Trout Fishing in Arizona

Written by on January 26, 2018 in AZ Outdoor Adventures - No comments

Spring is the very best time of year for trout fishing in Arizona so get your new rod and reel ready. The waters are warming just enough to bring a spring frenzy of spawning and feeding. The Arizona Game and Fish Department divides the state into seven zones: White Mountains, North Central Region, Mogollon Rim, Colorado River Northwest, Central Arizona, Southeastern Arizona and Southwestern Arizona. Each region has unique challenges and fantastic fishing waters, especially in the Spring when temperatures are mild and skies are blue every day.
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The waters in the White Mountains sit above 6,500 feet and the area is dotted with alpine lakes nestled amidst pine and fir forests. While there are a few bass and catfish in some of these lakes, the majority of the fish are trout. The waters are stocked weekly from Memorial Day to Labor Day by the Game and Fish Department. The waters of the West Fork of the Black River are one of the few areas in Arizona where Apache trout exist.

The North Central region contains the rivers and streams around Flagstaff south to Camp Verde. Pine, fir and aspen forests yield to fantastic, soaring canyons filled with tumbling waters, as well as many smaller lakes and streams. You’ll find smallmouth bass, channel catfish, flathead catfish and roundtail chub, as well as wallee, largemouth bass and crappie in Lake Mary. Higher altitudes around Flagstaff and in Oak Creek contain the best wild brown trout population in the area.

The Mogollon Rim, the southern boundry of the Colorado Plateau, sits at 7,000 feet above sea level and is graced by soaring pine trees and cool summer breezes. With many small lakes and reservoirs, tumbling streams and rivers, this is trout country. The best stream fishing is found in Canyon Creek, Chevelon Creek and East Clear Creek, and the best lake fishing are Bear Canyon Lake, Chevelon Canyon Lake and Black Canyon Lake.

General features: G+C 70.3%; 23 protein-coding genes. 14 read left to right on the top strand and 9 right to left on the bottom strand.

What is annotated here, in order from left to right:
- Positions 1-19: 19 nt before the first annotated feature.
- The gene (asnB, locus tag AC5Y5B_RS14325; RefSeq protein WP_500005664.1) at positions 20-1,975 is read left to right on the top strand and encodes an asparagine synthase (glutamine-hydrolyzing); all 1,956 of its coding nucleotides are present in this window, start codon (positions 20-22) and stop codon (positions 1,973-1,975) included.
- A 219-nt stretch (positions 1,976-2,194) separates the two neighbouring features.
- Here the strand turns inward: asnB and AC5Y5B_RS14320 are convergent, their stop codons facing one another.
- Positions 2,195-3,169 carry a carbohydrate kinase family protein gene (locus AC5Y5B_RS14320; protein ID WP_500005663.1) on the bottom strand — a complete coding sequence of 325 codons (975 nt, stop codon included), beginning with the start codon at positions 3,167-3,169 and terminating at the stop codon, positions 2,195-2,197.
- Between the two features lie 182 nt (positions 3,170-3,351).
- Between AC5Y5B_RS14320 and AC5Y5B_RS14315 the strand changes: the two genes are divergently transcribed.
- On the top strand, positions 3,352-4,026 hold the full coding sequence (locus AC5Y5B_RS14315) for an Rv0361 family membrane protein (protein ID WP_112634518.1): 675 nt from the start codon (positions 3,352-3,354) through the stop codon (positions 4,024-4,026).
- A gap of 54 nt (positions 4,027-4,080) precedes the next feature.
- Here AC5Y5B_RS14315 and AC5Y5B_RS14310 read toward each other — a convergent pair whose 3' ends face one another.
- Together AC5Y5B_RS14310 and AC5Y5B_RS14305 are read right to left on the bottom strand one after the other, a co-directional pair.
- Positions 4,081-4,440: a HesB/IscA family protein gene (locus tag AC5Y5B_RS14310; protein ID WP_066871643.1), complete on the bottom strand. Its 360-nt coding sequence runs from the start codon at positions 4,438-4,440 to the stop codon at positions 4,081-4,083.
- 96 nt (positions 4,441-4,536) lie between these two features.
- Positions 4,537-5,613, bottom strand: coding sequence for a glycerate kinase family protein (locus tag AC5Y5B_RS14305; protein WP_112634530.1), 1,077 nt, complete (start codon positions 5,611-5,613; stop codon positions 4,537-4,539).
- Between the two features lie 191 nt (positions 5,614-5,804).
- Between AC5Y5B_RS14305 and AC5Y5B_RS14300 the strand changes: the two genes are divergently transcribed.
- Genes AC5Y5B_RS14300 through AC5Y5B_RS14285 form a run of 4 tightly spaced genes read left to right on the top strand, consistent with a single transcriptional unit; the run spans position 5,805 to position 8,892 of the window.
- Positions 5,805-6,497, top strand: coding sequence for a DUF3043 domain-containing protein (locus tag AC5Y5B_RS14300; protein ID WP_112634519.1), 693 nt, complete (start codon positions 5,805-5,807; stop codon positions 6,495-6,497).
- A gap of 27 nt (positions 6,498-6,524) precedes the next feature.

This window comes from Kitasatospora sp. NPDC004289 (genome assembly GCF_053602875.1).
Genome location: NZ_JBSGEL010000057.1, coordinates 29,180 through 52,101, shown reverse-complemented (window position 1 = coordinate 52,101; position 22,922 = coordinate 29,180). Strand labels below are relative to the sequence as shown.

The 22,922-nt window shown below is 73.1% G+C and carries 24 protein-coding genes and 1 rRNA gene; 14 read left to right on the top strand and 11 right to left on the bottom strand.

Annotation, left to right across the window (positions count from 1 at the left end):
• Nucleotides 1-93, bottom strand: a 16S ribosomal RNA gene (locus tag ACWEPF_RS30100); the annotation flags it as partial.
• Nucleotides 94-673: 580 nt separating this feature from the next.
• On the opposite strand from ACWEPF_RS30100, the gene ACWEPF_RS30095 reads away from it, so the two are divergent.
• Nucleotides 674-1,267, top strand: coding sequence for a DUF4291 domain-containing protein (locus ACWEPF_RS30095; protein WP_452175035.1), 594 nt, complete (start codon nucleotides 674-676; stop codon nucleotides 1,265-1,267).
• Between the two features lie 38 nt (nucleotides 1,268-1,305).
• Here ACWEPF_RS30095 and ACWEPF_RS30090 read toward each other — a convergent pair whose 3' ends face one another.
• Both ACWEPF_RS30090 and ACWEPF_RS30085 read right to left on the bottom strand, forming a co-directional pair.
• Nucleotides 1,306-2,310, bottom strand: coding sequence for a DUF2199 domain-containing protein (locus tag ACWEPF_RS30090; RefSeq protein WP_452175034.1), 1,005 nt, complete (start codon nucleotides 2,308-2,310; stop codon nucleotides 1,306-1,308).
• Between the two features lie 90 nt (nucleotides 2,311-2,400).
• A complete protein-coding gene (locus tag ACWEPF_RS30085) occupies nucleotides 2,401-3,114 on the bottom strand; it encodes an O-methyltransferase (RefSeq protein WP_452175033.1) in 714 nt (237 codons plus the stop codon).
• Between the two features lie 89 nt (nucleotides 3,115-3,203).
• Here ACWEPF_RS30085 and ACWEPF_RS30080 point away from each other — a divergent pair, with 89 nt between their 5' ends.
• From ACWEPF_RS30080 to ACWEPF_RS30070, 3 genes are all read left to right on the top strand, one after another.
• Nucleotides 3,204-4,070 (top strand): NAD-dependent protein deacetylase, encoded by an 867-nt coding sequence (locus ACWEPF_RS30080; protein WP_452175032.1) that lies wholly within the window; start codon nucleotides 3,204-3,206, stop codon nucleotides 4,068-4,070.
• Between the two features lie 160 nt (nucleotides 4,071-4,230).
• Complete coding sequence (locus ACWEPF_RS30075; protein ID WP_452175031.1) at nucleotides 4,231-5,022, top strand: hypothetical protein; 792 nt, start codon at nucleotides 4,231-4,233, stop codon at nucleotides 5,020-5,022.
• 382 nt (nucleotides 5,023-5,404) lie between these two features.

The Colorado River Northwest region includes the waters from Lake Powell to Lake Havasu. Four major reservoirs (Lake Mead, Lake Mojave, Lake Powell and Lake Havasu) as well as the Colorado River, offer a wide variety of fishing from striped bass to trout, largemouth bass to catfish. Except for the Grand Canyon itself, this is high desert terrain and can be punishing in the summer heat. This area is extremely remote and hard to reach, so it is a good idea to do a lot of research and go extremely well-prepared in case of misadventure.

Central Arizona sits smack in the middle of the Sonoran Desert and yet more fishing takes place on the lakes, streams, rivers and reservoirs than all of the other areas of the state combined. These waters provide the best largemouth bass, crappie and catfish angling in the state. Lakes Pleasant and Roosevelt are best for largemouth bass and crappie, while Roosevelt and Bartlett are best for catfish. The Salt River below Saguaro Lake is a terrific place to catch trout, especially in the summer months when the waters stay a cool 65 degrees.

Everyone thinks Arizona is nothing but desert, however, not only does Arizona have numerous mountain regions and forests, but it also has a grassland that stretches from Tucson to the Mexico border. Small lakes nestle in rolling hills dotted with oak trees and these waters are home to bass, bluegill and catfish, with a few trout in the winter months.

Stretching south from Yuma to the Mexico border, the Southwestern zone is a great place to see what the Colorado River looked like before European Settlers moved into the West. The stretch of river from Cibola National Wildlife Refuge to the Imperial Reservoir is a great place for trophy bass, as well as the Alamo Reservoir on the Bill Williams River.

Of course, any fishing in Arizona requires a permit. Permits are available practically anywhere, but certainly your hotel concierge can direct to the nearest location or even obtain permits for you. If you are camping, fishing permits can often be purchased right at the camp area or very nearby.

For the very latest information on fishing in Arizona, you’ll want to visit the Arizona Game and Fish Department website

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